philosophical than scientific [31].
To Intervene or Not to Intervene
The recent literature suggests that a major axis of variation in conservation, which is not
adequately reflected in the current terminology, is the question of if and when to intervene
[6,32]. A good illustration of this is the range of attitudes to invasive species, which vary from
elimination or control whatever the costs, as has been traditional in restoration ecology, to
tolerance and even encouragement of novel ecosystems where they are impossible or impractical to eliminate [33] (Box 2). Restoration was traditionally the active side of conservation, but
conservation as a whole is now becoming more interventionist [34]. All interventions have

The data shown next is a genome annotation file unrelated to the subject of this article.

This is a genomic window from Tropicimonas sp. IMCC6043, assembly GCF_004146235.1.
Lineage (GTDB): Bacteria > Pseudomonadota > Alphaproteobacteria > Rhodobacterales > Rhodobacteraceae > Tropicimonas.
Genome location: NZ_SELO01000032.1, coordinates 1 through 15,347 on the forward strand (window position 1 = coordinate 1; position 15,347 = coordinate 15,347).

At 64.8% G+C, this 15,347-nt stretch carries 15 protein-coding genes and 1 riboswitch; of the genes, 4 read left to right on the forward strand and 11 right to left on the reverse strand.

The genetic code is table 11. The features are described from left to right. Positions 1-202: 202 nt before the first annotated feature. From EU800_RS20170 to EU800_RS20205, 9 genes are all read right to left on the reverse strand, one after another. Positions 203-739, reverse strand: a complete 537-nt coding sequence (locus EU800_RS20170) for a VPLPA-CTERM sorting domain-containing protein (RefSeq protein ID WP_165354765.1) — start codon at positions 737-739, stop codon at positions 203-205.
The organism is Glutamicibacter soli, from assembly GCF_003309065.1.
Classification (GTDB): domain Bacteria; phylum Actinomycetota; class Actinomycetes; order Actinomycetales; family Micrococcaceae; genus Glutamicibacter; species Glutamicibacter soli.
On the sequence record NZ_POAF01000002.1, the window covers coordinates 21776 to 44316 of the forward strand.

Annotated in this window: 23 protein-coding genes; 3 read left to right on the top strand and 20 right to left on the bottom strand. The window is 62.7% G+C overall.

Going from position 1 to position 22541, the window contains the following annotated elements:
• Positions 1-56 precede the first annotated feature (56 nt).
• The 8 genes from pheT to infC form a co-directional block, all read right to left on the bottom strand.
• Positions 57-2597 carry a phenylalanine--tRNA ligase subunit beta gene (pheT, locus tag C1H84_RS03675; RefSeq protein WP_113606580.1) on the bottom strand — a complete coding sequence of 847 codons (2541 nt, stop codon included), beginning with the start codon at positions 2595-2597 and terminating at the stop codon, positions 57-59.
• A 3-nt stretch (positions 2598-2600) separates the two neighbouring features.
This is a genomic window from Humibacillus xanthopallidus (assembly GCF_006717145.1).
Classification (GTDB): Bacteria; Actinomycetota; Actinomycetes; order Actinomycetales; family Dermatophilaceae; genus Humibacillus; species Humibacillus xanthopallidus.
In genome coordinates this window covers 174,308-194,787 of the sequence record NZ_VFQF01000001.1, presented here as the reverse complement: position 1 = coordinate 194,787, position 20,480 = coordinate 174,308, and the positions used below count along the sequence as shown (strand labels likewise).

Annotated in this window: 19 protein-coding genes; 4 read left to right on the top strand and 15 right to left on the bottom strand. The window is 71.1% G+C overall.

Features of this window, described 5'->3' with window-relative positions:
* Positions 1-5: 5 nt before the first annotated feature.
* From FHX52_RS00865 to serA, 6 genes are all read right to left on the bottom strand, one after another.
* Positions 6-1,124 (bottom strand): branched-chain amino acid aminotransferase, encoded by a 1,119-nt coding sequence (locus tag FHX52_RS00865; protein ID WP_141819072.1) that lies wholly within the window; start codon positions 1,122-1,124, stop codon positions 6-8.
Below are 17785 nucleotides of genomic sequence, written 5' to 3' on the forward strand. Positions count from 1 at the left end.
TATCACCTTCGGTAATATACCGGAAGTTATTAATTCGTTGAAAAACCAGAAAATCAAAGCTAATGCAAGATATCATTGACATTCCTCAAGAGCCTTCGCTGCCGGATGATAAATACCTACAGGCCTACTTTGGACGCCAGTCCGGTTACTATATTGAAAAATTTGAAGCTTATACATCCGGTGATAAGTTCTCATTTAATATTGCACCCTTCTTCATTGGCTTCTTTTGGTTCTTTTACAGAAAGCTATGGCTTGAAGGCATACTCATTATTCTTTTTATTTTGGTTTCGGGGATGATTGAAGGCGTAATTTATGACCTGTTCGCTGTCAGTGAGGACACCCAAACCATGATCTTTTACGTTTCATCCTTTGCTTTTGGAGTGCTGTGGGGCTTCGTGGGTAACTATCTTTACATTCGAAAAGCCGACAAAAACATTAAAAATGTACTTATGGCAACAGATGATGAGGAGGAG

associated risks, however, and can have unintended consequences. Future management will
often need to be anticipatory, with actions aimed at how the system is expected to be in the
future. Moreover, conservation actions on larger spatial scales cannot practicably be scaled up
from local actions [34].
Rewilding’s emphasis on little or no sustained management – with or without initial introductions
of keystone species – contrasts strongly with the increased level of intervention implicit in many
visions for the future of conservation biology. However, while some rewilding advocates favor
simply letting ecosystems evolve out of human control [31], there is an ongoing debate in
conservation on the need for sustained intervention to minimize human–wildlife conflicts [35], to
control invasive species that can transform ecosystems [25], to restore ‘natural’ disturbance
Trends in Ecology & Evolution, June 2016, Vol. 31, No. 6